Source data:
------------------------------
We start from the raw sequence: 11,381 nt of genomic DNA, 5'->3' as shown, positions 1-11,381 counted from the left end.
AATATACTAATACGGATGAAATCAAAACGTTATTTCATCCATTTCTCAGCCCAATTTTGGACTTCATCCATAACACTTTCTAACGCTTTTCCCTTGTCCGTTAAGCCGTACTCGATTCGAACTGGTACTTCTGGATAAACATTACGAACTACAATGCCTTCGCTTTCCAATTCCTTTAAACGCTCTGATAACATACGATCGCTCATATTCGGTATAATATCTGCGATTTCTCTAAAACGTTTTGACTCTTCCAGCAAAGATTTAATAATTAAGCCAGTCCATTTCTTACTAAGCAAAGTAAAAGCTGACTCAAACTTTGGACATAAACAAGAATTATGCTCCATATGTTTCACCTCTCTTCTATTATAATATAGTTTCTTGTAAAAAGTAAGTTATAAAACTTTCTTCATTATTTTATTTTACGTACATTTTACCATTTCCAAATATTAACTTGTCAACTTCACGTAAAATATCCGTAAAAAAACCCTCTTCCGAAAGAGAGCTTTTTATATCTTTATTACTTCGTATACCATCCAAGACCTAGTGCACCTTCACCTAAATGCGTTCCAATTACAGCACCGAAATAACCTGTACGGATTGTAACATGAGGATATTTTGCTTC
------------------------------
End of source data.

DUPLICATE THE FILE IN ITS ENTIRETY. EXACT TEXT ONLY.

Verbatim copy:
We start from the raw sequence: 11,381 nt of genomic DNA, 5'->3' as shown, positions 1-11,381 counted from the left end.
AATATACTAATACGGATGAAATCAAAACGTTATTTCATCCATTTCTCAGCCCAATTTTGGACTTCATCCATAACACTTTCTAACGCTTTTCCCTTGTCCGTTAAGCCGTACTCGATTCGAACTGGTACTTCTGGATAAACATTACGAACTACAATGCCTTCGCTTTCCAATTCCTTTAAACGCTCTGATAACATACGATCGCTCATATTCGGTATAATATCTGCGATTTCTCTAAAACGTTTTGACTCTTCCAGCAAAGATTTAATAATTAAGCCAGTCCATTTCTTACTAAGCAAAGTAAAAGCTGACTCAAACTTTGGACATAAACAAGAATTATGCTCCATATGTTTCACCTCTCTTCTATTATAATATAGTTTCTTGTAAAAAGTAAGTTATAAAACTTTCTTCATTATTTTATTTTACGTACATTTTACCATTTCCAAATATTAACTTGTCAACTTCACGTAAAATATCCGTAAAAAAACCCTCTTCCGAAAGAGAGCTTTTTATATCTTTATTACTTCGTATACCATCCAAGACCTAGTGCACCTTCACCTAAATGCGTTCCAATTACAGCACCGAAATAACCTGTACGGATTGTAACATGAGGATATTTTGCTTC